On Tuesday morning, after four long days killing time in the Franklin Motel 6, we checked out and raced over to the Gray Goat bike shop to await delivery of Bill’s replacement rim. The rim arrived and Brandon, the mechanic, quickly got to work on it. By 2:30, the deed was done. Thank you, Brandon! We headed out to the Johnson County Fairgrounds Campground for the night, happy to be back on the road. We were reminded of the Willie Nelson song On the Road Again.
“On the road again
Goin’ places that I’ve never been
Seein’ things that I may never see again
And I can’t wait to get on the road again.”
The weather was good, and we had a couple of nice campsites and cycling days. Near the end of our time in Indiana, we camped at a county park east of Terre Haute. After riding the four miles into town, eating and doing our laundry, we checked the weather and received the tough news. A tornado warning and storms with tennis ball sized hail were forecasted. We quickly rode back to camp just as the rain, thunder, and lightning started. Sirens were blaring, warning of the imminent threat. Having no shelter other than our tents, we decided to wait it out in the campground bathhouse. Interestingly, all the campsites we’ve stayed in recently have a designated storm shelter, often the bathhouse or laundry room. That’s a statement! Fortunately, the storm passed quickly, with no hail or tornados, and we got on with our night. The next morning, we broke camp early and crossed the border into Illinois. We’ve made it to the Central time zone!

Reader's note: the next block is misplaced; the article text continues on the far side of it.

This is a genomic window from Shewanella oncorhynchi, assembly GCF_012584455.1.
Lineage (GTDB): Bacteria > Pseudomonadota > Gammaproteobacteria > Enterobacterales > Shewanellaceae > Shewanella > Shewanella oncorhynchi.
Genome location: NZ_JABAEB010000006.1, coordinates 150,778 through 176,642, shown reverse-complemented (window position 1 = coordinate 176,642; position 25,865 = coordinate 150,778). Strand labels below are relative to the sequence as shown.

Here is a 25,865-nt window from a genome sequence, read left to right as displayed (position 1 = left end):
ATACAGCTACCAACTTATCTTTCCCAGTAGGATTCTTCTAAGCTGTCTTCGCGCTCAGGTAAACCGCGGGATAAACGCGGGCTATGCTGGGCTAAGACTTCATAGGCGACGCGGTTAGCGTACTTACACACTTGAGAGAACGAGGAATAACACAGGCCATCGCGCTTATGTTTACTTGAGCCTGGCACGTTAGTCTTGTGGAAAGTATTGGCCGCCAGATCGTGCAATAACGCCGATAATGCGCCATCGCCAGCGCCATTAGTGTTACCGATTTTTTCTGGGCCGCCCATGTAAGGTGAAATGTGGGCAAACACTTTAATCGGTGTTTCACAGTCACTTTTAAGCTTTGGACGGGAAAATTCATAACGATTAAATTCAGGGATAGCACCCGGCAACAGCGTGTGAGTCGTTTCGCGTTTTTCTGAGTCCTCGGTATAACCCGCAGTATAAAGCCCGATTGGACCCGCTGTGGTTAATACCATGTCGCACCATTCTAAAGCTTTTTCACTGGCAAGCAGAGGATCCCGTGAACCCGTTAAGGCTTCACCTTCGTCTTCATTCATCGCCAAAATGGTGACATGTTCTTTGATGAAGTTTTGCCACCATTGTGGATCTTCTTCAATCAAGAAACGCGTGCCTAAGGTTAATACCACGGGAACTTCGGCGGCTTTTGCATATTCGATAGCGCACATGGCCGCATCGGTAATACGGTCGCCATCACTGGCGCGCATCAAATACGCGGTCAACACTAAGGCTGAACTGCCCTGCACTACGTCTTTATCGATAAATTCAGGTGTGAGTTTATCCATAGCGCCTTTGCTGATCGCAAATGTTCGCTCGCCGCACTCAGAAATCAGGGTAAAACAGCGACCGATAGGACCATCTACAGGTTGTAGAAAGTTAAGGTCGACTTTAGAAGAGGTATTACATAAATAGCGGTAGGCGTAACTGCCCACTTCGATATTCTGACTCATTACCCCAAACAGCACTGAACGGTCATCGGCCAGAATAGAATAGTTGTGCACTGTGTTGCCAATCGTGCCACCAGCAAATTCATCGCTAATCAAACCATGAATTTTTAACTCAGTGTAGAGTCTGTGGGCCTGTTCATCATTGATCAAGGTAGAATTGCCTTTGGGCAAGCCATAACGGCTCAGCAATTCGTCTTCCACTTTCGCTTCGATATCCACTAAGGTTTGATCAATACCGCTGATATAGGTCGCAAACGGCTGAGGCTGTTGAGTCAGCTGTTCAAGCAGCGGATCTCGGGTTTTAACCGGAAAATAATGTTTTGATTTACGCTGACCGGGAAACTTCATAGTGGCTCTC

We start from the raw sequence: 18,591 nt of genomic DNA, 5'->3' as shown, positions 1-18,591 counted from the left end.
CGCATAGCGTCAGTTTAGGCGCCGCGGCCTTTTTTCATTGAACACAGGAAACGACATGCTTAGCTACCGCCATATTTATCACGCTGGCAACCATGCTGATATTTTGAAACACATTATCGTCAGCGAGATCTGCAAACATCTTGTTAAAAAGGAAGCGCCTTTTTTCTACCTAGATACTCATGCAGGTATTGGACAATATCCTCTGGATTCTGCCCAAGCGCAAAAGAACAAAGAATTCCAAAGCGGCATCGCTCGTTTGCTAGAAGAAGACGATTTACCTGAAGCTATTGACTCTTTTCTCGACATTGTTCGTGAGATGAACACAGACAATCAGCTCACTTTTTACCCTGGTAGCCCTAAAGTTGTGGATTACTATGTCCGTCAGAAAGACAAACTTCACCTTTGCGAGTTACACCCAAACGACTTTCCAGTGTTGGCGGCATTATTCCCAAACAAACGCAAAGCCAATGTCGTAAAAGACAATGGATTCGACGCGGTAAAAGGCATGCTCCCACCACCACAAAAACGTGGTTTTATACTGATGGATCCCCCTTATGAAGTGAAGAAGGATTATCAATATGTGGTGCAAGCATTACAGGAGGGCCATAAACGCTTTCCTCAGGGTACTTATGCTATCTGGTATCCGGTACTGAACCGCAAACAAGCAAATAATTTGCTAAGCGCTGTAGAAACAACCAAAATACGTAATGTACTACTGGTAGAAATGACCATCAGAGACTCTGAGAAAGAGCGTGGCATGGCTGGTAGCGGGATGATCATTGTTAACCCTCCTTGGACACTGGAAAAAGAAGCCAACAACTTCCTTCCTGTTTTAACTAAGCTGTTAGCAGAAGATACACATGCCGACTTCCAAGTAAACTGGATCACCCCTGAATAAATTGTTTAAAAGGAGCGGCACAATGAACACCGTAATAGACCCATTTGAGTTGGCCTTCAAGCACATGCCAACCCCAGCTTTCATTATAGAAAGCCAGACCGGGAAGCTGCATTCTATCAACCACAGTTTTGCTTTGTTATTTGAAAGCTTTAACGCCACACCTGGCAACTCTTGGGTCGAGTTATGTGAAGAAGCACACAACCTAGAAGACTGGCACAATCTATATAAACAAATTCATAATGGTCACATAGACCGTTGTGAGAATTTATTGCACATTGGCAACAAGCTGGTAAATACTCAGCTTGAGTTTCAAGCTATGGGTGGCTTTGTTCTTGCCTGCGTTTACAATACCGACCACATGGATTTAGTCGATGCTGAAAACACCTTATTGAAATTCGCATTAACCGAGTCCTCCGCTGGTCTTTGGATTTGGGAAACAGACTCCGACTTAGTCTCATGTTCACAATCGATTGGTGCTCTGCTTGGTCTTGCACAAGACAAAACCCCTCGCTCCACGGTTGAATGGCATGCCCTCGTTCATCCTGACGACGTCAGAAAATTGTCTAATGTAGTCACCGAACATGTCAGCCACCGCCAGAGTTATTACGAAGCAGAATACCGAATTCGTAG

Our first night in Illinois was in the town of Casey whose slogan is Small Town Big Things — home to the world’s largest rocking chair, wind chimes, pencil and golf tee, among others. They also had the nosiest Campground of our trip to date; it was a quarter mile from the interstate with incessant truck traffic all night. To add insult to injury, there was a bright streetlight directly over our tents, making it tough to recognize daylight as it arrived.
We couldn’t wait to get out of that campground – until we got on the road and discovered that we were riding into a 20-30 mph headwind! It was exhausting and slow going. Much of the time, we struggled to maintain 6 mph, and that’s with no hills! I was not feeling well, so we decided to get a room in Effingham and have our bikes checked at the local bike shop. Surprisingly, my chain that was new at the start of the trip already needed to be replaced. The strong 30 mph headwinds continued the following day. Some days are easier than others; it’s all part of the package.